As it baked in the oven I admit that I wasn’t too sure how it would turn out….too dry, too sweet, not sweet enough?! And after it emerged out of the oven, it definitely did not look like its photo just yet. More like a Cinderella waiting for the fairy godmother to swing on by to wave some magic. But with the magic of chocolate sauce, freshly torn mint leaves, scattered edible rose petals and pomegranate seeds; this TURKISH TORTE was the belle of the ball.

I cooked the Turkish Torte for Christmas and dressed it with cherries and Pariya Pashmak green pistachio fairy floss as well to give it an extra festive kick. And as I go to cook this recipe the third time this month (this time it’s a birthday cake), I am smiling again as I remember driving home with Mr ELG after eating the cake for the first time. We were chatting as you do, breaking down the night with our in-the-car analysis and when I asked what he thought of dessert, one word came out of his mouth. Humdinger! ” Humdinger!” I cried?!! “Yes, humdinger” he repeated, “the best ever chocolate cake”. It was my turn to smile and think I love you Mr ELG!

Published in: on December 30, 2011 at 9:55 pm  Leave a Comment  
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the kindle, the key and Paris in a different light

I recently completed The Travel List Challenge and out of the 100 places to go before you die, I discovered I’ve already been to 27 of them. Ok, I thought – over a quarter of the way there in my 31 years of life.

A while ago now, Mr ELG and I did the Great Ocean Road in Victoria and after the memorable turns and twists of the road, we ended up at Port Fairy for the night in this gorgeous stay called Oscar’s. Bushes of lavender greeted us along the path to reception and I vividly remember the dark paneled flooring leading out to the verandah where we took breakfast the next morning which overlooked the inlet with all of its boats bobbing up and down. Over eggs and OJ, I recall having a conversation with a fellow traveler about how I could definitely come back here again to which he replied “Oh no, there are too many places to see in the world to visit them twice.”

Years later and with my new gadget in hand ~ the kindle; I am completely immersed in the book Sarah’s Key. Set mainly in Paris covering two time periods, I read about the streets of the Marais and the secrets of all the buildings. I read about Sarah and her horrific struggles during 1942 and grow fond of the character, Julia who is living a completely different life in 2004. Reading about Paris, I think of the many times I have been to the city and will continue to go back. Not using the traveler’s ethos, I have been to Paris 4 or 5 times and it was only last month that we were back there again taking BIT there for the first time. We rented out an apartment in the heart of the Marais on Rue Rambuteau giving the stroller a good run for its money as its wheels ran over and over the uneven cobblestone ground on a daily basis. Mr ELG and I love to explore the city’s arrondissements and get lost and found again and again.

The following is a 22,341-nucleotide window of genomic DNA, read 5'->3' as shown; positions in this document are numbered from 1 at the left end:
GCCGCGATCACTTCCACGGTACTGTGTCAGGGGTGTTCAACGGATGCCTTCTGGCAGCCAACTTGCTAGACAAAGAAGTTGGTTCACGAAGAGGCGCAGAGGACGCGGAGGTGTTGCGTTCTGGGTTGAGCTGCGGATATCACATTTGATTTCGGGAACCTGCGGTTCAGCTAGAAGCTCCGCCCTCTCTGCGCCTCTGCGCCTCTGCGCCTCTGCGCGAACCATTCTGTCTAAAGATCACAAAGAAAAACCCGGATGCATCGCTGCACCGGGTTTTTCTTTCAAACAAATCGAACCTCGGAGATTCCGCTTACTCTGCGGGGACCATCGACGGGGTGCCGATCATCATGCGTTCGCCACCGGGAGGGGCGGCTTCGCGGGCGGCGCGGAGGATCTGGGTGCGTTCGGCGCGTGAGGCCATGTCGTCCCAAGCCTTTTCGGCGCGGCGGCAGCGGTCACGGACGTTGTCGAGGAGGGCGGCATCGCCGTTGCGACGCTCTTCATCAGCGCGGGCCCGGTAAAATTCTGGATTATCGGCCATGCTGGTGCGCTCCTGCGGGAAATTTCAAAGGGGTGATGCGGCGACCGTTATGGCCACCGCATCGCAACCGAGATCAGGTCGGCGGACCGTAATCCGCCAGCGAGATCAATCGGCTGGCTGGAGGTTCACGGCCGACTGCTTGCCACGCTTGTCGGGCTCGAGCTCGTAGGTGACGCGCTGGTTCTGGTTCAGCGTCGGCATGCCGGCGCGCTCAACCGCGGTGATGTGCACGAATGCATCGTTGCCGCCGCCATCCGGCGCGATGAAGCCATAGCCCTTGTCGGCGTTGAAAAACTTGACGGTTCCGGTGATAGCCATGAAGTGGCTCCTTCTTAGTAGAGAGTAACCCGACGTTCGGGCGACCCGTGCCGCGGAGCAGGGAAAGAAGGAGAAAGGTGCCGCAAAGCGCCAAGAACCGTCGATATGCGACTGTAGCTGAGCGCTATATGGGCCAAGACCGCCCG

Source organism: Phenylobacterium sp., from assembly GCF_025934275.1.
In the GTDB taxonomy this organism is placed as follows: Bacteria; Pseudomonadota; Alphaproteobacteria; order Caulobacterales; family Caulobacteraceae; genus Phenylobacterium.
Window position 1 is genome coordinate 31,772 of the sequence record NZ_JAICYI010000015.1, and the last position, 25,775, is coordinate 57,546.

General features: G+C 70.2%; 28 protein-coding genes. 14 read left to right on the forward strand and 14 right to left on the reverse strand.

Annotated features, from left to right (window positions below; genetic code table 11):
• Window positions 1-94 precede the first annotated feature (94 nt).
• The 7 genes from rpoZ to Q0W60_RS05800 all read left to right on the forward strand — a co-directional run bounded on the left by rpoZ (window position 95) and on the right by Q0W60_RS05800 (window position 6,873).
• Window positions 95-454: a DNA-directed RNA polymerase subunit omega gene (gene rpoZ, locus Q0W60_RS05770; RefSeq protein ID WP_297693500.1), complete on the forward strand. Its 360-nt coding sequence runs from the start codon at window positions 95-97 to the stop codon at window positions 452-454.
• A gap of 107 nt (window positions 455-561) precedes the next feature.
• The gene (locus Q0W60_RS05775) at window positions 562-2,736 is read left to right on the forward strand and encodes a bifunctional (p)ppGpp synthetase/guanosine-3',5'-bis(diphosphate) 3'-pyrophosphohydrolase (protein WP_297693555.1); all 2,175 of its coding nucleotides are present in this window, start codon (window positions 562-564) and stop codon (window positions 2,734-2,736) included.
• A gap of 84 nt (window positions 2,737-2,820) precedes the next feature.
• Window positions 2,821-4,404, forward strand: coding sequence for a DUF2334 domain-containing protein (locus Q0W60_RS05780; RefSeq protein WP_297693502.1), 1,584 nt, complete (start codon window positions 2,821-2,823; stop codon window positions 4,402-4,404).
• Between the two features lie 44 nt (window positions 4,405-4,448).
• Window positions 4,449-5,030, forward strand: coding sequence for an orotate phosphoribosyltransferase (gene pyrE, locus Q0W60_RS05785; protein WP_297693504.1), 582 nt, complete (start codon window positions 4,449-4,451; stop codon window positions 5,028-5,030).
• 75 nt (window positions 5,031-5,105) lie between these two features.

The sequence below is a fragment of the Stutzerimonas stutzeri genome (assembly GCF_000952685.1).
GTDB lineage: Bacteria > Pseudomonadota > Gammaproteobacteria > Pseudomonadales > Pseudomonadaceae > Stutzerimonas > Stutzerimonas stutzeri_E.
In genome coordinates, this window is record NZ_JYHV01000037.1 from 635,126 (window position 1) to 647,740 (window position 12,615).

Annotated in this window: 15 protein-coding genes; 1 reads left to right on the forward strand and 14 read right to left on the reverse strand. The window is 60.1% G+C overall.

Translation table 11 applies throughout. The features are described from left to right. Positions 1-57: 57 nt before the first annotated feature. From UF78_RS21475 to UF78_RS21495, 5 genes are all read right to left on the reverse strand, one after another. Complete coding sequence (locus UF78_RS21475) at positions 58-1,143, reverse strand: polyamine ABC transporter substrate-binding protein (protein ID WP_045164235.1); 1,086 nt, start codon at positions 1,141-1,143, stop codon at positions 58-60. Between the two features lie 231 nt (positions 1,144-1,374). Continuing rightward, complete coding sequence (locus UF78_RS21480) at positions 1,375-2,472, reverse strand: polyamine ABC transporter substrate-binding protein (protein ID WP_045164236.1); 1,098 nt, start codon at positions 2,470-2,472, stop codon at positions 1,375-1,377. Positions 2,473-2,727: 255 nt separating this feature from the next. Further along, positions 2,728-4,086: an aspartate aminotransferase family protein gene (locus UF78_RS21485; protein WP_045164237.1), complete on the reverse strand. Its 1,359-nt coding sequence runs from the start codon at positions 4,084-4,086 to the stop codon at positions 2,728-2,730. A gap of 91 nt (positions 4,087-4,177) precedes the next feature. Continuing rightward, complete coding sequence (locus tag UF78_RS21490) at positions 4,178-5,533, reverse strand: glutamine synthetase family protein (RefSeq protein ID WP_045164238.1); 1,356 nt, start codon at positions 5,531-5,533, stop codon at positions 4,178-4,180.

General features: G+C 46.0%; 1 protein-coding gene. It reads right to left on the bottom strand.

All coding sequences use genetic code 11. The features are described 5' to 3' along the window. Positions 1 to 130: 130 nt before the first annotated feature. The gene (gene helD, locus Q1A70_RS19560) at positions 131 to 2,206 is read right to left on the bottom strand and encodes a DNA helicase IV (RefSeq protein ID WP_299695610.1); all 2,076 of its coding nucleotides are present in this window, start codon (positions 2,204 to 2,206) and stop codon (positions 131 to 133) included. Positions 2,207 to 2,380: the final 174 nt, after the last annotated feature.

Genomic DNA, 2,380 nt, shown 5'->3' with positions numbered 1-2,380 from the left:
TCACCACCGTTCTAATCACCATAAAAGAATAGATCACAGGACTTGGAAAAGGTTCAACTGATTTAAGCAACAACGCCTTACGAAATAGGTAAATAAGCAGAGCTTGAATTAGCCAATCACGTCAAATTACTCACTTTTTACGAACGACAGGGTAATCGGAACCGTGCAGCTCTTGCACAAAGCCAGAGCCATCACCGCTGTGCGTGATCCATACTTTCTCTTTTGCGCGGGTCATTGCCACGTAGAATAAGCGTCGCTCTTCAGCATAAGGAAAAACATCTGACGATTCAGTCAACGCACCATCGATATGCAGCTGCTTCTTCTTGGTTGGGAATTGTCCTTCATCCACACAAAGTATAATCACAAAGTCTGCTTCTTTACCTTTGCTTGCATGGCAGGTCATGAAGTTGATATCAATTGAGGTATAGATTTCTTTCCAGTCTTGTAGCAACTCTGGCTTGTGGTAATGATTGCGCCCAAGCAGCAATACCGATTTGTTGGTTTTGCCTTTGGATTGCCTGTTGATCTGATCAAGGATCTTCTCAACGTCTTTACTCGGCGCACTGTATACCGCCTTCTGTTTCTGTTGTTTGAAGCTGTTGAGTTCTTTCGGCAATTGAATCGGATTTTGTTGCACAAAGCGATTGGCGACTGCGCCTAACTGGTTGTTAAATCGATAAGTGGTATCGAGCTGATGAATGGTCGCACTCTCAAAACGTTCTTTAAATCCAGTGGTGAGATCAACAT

Yet it was reading my new book, back home in Sydney that from afar I was seeing the city of lights in a completely different shade. Gone was the excitement and fondness I feel when I think of Paris and instead I felt sick to my stomach whilst reading a fiction piece that referenced a real-life event that took place in Paris in July, 1942. In all of my education, I had never heard or learnt of the events known as the Vel’ d’Hiv Roundup and when I asked Mr ELG if he knew about it, he said it rang a bell but he could offer no further detail. Admittedly, I have never been a WWII history buff but in the way this book was describing the numbers of people taken by the French on both 16 and 17 of July, 1942 I was in disbelief and felt ashamed of my ignorance that I had no knowledge of this topic and had to learn about it from Wikipedia instead. I finished the book in a weekend and now 10 days later, it is still on my mind. And I know that when I next go to Paris and walk through the streets of the Marais, I will stop to think about the 13, 152 people taken those mornings and feel grateful to have no such worries in life as those people did during those crazy years in our history.

 

 

Published in: on December 19, 2011 at 2:49 am  Leave a Comment